At high school I did maths and science because my parents didn’t let me go out with boys and this was one way to meet them. I didn’t realise that girls weren’t supposed to do maths or science and it was my teacher Mrs Ashman, who encouraged me and told me I was good at school.
Although I’d been dux of Broken Hill High School, then the largest high school in NSW, and had started studying at Sydney University with the choice of two scholarships, I felt completely lost in the middle of the big city and dropped out within three months. I joined the Commonwealth Scientific and Industrial Research Organisation (CSIRO) to work as a junior technician in the microbiology lab.
It was when I had my first child that I realised that I wanted more out of life, both for him and for me – so I went to TAFE. I continued my studies with a Bachelor of Arts (Maths and Physics) at Macquarie University part-time, while my parents helped look after my son. Then, while working full-time and studying part-time, I completed my honours in Electron Spin Resonance (ESR), which is like nuclear magnetic resonance (NMR), and really enjoyed it. My colleagues at CSIRO encouraged me to do a PhD in physics at the University of NSW. By the time I had finished TAFE, Honours and PhD, my son was 18 years old and grown up.
I took a leave of absence from CSIRO and received a fellowship from the National Institutes of Health in Washington between 1994 and 1995. I loved working there; I liked the basic science ethic and the culture of curiosity about how things work.
Nuclear magnetic resonance spectroscopy is everyday quantum mechanics – it’s beautiful! These remarkable machines make it possible to analyse the building blocks of matter. I use them to study biological membranes and the molecules embedded in them to gain more understanding of amyloid plaques, which are a symptom of Alzheimer’s disease, and to develop new improved peptide-based antibiotics.
An NMR spectrometer tells you how far apart the atoms are; their distance and how they are connected with each other; what’s connected to what, through what kind of bond.
Its name yields clues to how it works. ‘Magnetic’ refers to the fact that these machines use powerful superconducting magnets: niobium-tin coils, that when extended, reach up to 100 kilometres in length. These coils are compressed inside a sealed metal chamber, encased in a vacuum and kept at a temperature of -269°C.
Radio frequency waves excite the nuclei in atoms and molecules, causing them to resonate and give off a unique frequency, which can be used to identify them. The data appears as spectral readings on a graph.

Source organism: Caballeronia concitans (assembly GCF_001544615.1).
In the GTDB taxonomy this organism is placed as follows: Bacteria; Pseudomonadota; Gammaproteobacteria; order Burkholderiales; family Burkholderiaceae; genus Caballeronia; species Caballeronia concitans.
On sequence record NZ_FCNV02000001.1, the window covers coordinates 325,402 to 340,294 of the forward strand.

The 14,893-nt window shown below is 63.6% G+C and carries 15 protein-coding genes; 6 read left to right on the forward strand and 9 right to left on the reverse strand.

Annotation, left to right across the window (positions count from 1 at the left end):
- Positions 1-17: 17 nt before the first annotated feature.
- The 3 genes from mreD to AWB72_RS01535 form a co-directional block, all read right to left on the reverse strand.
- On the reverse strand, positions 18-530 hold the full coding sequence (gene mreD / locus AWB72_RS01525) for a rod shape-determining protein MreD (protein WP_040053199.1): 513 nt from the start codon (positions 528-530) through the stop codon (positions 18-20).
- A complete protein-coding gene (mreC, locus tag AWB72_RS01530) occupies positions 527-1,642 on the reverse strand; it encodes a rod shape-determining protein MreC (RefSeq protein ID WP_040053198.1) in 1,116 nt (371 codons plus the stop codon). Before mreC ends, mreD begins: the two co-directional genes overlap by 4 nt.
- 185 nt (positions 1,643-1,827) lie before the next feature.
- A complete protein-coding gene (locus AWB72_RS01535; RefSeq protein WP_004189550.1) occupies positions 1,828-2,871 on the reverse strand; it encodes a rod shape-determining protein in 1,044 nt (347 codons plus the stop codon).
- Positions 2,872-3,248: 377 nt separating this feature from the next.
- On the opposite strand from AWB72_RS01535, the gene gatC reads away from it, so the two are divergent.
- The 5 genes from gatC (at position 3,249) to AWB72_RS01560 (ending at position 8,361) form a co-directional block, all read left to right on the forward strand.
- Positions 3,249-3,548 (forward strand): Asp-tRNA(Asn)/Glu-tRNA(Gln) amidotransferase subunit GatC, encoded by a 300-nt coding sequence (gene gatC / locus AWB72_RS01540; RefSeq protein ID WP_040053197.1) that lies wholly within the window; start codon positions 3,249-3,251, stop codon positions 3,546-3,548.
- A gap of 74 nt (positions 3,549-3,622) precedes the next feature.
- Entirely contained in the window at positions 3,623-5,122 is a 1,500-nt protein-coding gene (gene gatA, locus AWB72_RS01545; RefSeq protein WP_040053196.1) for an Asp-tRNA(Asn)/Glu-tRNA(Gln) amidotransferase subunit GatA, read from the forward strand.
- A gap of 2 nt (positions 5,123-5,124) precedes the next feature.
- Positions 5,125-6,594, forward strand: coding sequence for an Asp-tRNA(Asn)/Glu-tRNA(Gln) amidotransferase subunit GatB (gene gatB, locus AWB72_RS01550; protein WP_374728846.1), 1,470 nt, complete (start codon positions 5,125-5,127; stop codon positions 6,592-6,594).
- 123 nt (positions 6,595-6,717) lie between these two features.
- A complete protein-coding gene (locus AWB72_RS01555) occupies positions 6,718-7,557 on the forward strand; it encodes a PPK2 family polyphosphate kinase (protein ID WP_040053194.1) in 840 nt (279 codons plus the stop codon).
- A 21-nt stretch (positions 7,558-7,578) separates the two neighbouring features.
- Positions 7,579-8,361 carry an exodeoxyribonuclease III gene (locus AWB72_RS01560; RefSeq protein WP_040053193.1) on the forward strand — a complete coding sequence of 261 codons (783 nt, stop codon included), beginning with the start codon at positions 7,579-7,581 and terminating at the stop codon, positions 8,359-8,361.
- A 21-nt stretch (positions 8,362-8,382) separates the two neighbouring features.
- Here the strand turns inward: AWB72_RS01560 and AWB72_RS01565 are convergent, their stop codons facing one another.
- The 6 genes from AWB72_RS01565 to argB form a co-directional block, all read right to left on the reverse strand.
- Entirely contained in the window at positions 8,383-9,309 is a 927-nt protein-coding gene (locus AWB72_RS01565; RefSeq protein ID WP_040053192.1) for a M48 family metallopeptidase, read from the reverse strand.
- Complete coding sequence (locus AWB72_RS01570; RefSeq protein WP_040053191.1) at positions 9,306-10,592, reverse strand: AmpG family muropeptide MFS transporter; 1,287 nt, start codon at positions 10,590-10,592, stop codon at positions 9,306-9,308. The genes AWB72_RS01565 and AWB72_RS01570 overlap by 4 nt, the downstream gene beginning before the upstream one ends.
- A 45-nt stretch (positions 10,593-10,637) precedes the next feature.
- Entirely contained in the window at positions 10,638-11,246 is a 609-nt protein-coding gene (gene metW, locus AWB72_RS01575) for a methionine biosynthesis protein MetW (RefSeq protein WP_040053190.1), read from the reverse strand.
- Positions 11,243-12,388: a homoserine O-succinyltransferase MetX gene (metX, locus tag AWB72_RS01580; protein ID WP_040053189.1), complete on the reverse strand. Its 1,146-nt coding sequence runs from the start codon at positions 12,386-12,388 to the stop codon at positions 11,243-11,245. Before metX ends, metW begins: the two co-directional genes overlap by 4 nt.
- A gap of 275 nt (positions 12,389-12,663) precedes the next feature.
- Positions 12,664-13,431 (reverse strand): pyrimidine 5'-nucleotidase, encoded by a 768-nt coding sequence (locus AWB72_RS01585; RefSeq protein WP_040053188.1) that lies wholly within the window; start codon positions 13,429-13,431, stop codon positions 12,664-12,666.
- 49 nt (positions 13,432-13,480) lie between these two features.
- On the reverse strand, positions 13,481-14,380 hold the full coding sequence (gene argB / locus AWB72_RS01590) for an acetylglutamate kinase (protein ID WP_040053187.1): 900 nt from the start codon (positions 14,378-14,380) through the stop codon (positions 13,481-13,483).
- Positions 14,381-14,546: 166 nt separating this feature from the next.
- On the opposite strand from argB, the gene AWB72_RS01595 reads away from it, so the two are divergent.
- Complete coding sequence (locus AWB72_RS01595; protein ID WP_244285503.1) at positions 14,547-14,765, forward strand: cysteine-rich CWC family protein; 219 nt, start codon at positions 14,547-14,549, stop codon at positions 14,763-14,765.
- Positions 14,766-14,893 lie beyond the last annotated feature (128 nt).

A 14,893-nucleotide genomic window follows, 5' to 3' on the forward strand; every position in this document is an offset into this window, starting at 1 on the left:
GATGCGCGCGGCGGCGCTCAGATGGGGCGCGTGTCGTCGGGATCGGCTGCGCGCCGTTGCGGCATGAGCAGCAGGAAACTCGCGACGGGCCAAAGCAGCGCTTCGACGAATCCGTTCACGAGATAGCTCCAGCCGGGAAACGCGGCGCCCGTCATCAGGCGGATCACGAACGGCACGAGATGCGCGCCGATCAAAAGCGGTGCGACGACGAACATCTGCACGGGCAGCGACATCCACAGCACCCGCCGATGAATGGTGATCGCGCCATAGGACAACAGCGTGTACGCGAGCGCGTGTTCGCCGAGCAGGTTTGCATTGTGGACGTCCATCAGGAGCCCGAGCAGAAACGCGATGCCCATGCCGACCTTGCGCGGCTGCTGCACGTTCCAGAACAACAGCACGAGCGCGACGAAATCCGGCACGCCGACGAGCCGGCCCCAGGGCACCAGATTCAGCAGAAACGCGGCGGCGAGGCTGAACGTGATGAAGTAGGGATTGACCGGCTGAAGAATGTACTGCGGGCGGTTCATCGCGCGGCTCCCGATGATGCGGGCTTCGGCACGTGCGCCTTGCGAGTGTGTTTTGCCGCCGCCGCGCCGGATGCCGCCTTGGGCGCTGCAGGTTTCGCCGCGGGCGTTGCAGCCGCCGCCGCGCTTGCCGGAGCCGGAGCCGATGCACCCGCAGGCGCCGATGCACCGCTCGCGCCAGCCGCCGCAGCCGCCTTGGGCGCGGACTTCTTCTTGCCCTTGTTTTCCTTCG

There are a number of proteins that span cell membranes that I’m interested in, particularly where they have some antimicrobial function, such as maculatin in the skin of the Australian Green Tree Frog.
Deep down, I just want to know how things work. Once you know how something works, then you can fix it, or make it better. When I returned to Australia in 1996, I saw an advert for a Senior Lecturer and Reader in solid-state NMR at the University of Melbourne.
The job looked like it had been written for me and I applied. I was offered the position of a Senior Lecturer at a Reader’s salary. Insulted, I turned it down, telling them I wanted the title and the recognition. And then I was offered the position Associate Professor and Reader.
That’s how I became the first female Associate Professor and Reader at the University of Melbourne. The Head of Department, Bob Watts became my champion. In 2005, I became the first female Professor of Chemistry in Victoria, and only the third in Australia. And in 2010, I became the first female Head of Department in the University’s School of Chemistry.
Now I am the first female Deputy Director at the Bio21 Institute.
Professor Separovic has received many honours in her career, including the ASB Robertson Medal for Biophysics in 2009, the Australia & New Zealand Society for Magnetic Resonance Medal in 2011 , and the International Union of Pure & Applied Chemistry Distinguished Woman of Chemistry/Chemical Engineering in 2017. In 2012 Frances was the first woman chemist to be elected a Fellow of the Australian Academy of Science. She was also elected a Fellow of the Biophysical Society, and an International Society for Magnetic Resonance Fellow.
-As told to Florienne Loder
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